Category Archives: Appalachian mining

AFL-CIO, the mountains, Barack and hope

I wasn’t sure how to title this ramble.  It’s a little about mountaintop removal mining and a little about humanity.  So, come along, and see if you can find something worth considering.

I was in New Orleans for several days this week.  Up and out of my room by 5:30 or 6:00 a.m., cruising for coffee a cut above the stuff extruded from the delightful little gizmo in my room.  Starbucks are ubiquitous, thank the Lord, although not so much in New Orleans, I found.  But within a couple of blocks, I found my nectar, and wished I had a laptop so I could write in real-time.  But here is one incident that was memorable about my trip.

As I walked through the hotel lobby each morning, there was a great gathering of members of

UMWA button

UMWA button

AFL-CIO.  On the first morning, I spoke with a woman who was a member of the United Mine Workers of America.   I asked what the group was there for, and she explained that the AFL-CIO had been doing this volunteer day for the past 10 years or so in conjunction with the Martin Luther King, Jr., Day of Service.  They go to a different city every year, and work on a variety of community service projects, from home or business repair to meal delivery.  So, at a time when so many workers are being disproportionately impacted by the economic disaster that was perpetrated by Wall Street et al., they are on the street doing community service.  I managed to not get choked up while talking with the young woman, but I am so heartened by their volunteerism, and their continued commitment to others when I know that times are difficult at home, that I get choked up as I recall them.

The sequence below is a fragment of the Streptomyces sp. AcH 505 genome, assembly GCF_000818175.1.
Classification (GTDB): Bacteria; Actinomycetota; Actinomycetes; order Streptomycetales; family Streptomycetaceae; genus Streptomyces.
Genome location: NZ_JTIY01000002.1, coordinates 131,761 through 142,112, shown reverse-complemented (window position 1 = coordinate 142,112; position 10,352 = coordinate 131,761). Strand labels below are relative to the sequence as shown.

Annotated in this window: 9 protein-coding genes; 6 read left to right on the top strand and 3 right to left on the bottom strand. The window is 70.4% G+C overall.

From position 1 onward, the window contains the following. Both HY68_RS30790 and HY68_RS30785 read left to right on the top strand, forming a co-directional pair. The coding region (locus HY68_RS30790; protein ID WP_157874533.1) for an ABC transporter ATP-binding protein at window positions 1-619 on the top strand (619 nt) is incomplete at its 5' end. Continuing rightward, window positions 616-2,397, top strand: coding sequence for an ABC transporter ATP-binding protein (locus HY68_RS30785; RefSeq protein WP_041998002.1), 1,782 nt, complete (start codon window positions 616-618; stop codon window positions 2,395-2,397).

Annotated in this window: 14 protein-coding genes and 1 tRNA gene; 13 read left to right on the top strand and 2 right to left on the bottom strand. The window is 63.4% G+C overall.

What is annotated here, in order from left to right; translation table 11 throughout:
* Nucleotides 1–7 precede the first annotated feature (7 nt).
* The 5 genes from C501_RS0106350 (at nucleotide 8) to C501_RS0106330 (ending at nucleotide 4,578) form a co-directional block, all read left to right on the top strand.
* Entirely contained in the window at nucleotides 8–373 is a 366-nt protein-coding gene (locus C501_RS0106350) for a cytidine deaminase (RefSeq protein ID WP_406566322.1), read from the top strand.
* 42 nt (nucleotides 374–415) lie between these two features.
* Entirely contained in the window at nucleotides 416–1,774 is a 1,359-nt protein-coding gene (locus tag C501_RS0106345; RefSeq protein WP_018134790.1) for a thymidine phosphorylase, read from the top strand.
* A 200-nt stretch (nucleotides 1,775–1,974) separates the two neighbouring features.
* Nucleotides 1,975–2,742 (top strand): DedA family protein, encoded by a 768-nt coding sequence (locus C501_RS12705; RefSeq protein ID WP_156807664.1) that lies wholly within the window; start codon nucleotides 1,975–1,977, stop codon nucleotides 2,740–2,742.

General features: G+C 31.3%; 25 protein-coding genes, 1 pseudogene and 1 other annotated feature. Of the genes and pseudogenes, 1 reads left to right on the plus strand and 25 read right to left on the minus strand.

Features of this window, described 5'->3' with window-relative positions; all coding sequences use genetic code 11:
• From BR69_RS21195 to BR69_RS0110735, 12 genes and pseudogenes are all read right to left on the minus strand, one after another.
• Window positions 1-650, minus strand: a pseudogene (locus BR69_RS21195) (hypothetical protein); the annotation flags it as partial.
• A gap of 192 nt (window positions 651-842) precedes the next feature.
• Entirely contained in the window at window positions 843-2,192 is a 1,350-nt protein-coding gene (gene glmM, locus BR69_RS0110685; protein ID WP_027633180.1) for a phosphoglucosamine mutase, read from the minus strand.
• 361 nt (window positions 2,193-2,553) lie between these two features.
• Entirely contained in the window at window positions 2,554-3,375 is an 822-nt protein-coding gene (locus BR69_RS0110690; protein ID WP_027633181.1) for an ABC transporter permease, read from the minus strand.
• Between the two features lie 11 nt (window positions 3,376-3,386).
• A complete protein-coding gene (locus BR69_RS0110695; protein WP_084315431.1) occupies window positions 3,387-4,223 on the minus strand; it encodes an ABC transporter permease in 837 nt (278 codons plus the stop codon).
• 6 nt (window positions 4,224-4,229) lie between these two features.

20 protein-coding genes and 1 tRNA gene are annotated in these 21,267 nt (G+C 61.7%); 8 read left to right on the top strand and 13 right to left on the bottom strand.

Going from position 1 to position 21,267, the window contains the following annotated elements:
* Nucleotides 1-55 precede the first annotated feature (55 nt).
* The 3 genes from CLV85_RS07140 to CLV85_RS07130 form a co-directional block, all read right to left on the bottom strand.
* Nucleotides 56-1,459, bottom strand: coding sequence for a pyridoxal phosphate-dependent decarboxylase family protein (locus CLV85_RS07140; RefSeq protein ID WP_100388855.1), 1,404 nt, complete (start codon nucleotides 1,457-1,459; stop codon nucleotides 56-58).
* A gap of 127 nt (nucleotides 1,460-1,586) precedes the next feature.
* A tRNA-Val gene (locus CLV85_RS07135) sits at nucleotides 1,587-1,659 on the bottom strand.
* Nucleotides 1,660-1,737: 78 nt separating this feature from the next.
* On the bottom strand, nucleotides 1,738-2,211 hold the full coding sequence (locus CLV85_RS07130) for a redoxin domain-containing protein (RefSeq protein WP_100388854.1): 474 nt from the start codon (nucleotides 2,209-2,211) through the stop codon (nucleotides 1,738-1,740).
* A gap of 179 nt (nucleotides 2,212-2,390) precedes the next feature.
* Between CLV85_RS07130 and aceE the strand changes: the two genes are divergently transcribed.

I applaud the AFL-CIO, the UMWA and the other individual member unions and their members for who they are in the face of our country’s significant economic downturn.  I am wondering whether benefits from union dues helped to pay for their expenses.  Two options:  yes, they did, or no, they didn’t.  If they did, I am saying hallelujah for union dues and union benefits, which are now benefitting folks who didn’t pay those dues out of their wages, assuming they had some in the first place.  If the dues didn’t pay for the expenses, then we have just a slightly different thank you to give to the members and the unions, but one that some folks might find easier to give.

So, there I was, feeling all warm and grateful to this woman and her union.  But then realized that I really had to ask her what she thought about Mountaintop Removal Mining.  I had spoken only once personally to a miner about the practice, and I figured that it was about time to go there again.

Kayford Mountain, TN

Kayford Mountain, TN

Although she was a West Virginia deep miner and not involved personally in MRM, she said that it provided jobs, that the harms to the environment were exaggerated, and that the practice even improved the mountains by smoothing out the terrain.  I’ve heard those same arguments, pretty much unaltered, in every piece I’ve read in support of MRM.  So, I wasn’t surprised.  I expressed my view that I thought that this was just the latest in a long history of benefits to folks not from the region being weighed heavier than the damages to the people and resources of the region; that the smoothed-out terrain would not sustain crops or native understory plant life for an exceedingly long period of time; and that the damage to the water resource of the area would be reaped by the region, and not just the locals, within a reasonably short period of time.  She was no less unsurprised by my view.